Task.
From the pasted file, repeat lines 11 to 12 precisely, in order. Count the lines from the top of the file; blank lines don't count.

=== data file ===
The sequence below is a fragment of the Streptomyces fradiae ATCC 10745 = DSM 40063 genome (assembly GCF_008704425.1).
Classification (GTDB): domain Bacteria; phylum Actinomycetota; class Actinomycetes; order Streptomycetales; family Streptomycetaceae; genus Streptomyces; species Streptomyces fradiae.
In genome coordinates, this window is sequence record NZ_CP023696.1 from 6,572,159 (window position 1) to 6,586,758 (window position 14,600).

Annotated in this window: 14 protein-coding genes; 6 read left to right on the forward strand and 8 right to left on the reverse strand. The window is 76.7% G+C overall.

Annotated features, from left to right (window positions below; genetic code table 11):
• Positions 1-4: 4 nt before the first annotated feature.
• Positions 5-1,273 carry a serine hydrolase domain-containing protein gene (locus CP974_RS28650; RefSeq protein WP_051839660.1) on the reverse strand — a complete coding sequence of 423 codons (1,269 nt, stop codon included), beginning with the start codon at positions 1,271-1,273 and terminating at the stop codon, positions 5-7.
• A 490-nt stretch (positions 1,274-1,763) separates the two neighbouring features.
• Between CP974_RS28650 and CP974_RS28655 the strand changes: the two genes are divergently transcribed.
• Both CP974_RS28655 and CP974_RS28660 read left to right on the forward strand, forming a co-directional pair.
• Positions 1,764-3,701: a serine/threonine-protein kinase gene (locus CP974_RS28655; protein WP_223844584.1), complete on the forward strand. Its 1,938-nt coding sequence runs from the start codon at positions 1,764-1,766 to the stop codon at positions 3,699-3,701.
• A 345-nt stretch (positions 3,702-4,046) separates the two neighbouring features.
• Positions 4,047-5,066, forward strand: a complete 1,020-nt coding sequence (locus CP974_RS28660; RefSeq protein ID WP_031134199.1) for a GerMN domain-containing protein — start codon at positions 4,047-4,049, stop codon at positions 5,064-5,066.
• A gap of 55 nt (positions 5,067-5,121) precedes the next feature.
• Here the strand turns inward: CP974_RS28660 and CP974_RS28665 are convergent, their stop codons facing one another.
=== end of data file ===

• Positions 1,764-3,701: a serine/threonine-protein kinase gene (locus CP974_RS28655; protein WP_223844584.1), complete on the forward strand. Its 1,938-nt coding sequence runs from the start codon at positions 1,764-1,766 to the stop codon at positions 3,699-3,701.
• A 345-nt stretch (positions 3,702-4,046) separates the two neighbouring features.